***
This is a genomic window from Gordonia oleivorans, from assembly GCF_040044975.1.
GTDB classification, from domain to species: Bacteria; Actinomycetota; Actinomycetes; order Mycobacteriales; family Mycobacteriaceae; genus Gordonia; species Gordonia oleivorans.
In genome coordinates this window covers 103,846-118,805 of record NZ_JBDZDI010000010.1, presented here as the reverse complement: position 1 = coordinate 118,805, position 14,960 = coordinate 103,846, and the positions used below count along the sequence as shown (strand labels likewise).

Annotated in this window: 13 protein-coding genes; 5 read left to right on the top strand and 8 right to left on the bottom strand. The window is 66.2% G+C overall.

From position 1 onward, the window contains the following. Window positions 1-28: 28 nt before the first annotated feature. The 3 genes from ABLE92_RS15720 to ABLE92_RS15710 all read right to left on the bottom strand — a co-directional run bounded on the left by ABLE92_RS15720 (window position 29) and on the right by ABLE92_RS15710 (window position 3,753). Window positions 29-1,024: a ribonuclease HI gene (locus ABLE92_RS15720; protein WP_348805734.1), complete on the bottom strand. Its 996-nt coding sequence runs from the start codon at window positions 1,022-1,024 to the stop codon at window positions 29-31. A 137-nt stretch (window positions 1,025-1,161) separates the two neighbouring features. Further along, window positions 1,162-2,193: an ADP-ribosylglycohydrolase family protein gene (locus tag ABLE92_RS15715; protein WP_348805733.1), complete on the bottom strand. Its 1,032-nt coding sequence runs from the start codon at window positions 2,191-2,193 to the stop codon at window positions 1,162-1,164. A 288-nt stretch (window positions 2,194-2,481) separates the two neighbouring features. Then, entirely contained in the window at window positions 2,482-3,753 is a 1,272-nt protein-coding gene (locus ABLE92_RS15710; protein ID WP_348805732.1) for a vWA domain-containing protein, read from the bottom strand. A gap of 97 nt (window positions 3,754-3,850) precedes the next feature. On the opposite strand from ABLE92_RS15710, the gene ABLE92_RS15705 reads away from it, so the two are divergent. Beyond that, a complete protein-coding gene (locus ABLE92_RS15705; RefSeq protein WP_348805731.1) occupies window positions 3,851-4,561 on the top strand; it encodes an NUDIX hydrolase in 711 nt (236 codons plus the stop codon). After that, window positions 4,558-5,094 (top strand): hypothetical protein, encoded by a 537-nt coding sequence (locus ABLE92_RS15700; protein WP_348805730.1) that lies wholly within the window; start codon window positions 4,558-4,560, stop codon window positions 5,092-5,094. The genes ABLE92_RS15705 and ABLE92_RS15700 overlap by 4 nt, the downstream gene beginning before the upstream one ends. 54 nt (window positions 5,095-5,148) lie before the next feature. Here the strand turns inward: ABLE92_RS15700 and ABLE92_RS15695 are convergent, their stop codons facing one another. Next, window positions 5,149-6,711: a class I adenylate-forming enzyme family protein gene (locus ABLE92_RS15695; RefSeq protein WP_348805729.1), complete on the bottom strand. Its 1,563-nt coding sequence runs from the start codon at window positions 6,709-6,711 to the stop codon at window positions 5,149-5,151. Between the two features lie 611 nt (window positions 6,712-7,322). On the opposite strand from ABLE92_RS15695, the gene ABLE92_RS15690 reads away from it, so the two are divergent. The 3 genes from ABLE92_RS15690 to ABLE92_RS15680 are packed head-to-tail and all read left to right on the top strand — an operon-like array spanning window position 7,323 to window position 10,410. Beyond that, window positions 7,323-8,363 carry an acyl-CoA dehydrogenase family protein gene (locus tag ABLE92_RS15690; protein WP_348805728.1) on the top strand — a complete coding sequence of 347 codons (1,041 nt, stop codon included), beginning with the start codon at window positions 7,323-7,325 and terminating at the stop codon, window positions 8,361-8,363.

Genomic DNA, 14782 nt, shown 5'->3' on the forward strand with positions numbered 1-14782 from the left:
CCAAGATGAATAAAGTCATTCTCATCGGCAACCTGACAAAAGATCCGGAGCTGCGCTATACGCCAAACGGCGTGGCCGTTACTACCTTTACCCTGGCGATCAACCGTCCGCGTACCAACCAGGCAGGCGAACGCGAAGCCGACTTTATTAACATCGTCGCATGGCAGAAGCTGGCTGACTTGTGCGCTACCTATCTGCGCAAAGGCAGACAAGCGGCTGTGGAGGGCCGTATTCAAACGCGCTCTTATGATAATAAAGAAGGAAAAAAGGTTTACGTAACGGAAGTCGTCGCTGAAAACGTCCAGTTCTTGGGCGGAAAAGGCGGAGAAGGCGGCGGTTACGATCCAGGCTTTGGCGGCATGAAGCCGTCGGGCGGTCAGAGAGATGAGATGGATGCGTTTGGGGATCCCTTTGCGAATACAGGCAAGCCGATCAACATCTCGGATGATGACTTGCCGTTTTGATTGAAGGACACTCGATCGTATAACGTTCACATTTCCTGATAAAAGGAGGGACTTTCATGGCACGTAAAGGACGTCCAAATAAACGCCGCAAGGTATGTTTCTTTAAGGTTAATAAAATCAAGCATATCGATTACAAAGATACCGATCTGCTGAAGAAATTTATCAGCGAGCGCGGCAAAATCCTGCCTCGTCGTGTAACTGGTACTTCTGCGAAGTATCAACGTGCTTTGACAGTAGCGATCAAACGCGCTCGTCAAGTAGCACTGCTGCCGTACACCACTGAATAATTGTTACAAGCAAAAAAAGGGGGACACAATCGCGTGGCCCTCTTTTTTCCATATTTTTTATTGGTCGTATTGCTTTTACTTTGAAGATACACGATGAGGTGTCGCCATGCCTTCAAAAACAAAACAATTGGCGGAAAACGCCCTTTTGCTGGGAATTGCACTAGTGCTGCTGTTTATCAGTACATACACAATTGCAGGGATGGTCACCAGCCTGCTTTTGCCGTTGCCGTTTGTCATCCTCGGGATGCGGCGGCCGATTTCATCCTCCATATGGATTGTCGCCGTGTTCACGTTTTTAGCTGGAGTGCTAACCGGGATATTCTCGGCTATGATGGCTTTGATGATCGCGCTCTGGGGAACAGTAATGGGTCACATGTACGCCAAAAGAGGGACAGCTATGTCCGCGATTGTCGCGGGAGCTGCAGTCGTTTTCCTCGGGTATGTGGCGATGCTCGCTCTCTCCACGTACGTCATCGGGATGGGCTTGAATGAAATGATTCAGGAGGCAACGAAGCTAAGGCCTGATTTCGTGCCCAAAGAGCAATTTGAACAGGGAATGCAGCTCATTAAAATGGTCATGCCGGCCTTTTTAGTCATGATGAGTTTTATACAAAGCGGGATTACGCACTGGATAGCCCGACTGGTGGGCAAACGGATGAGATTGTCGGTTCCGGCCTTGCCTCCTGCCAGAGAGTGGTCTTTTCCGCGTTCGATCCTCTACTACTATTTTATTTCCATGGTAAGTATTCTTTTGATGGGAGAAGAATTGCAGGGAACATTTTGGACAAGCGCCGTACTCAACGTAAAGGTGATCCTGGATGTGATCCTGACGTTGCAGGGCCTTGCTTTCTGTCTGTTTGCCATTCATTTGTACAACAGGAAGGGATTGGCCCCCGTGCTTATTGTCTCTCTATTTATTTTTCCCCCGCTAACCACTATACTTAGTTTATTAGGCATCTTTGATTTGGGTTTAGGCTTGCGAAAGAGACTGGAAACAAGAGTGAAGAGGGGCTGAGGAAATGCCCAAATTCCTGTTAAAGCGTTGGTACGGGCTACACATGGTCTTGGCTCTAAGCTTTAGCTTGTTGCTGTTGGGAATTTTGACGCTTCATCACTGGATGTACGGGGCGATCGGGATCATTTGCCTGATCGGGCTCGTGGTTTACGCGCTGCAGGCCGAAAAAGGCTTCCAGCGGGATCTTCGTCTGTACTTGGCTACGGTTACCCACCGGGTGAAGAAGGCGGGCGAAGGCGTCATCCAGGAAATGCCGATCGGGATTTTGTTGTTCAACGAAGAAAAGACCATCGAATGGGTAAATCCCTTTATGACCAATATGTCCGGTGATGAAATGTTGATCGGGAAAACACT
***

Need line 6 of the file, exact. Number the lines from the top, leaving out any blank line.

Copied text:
Genomic DNA, 14782 nt, shown 5'->3' on the forward strand with positions numbered 1-14782 from the left: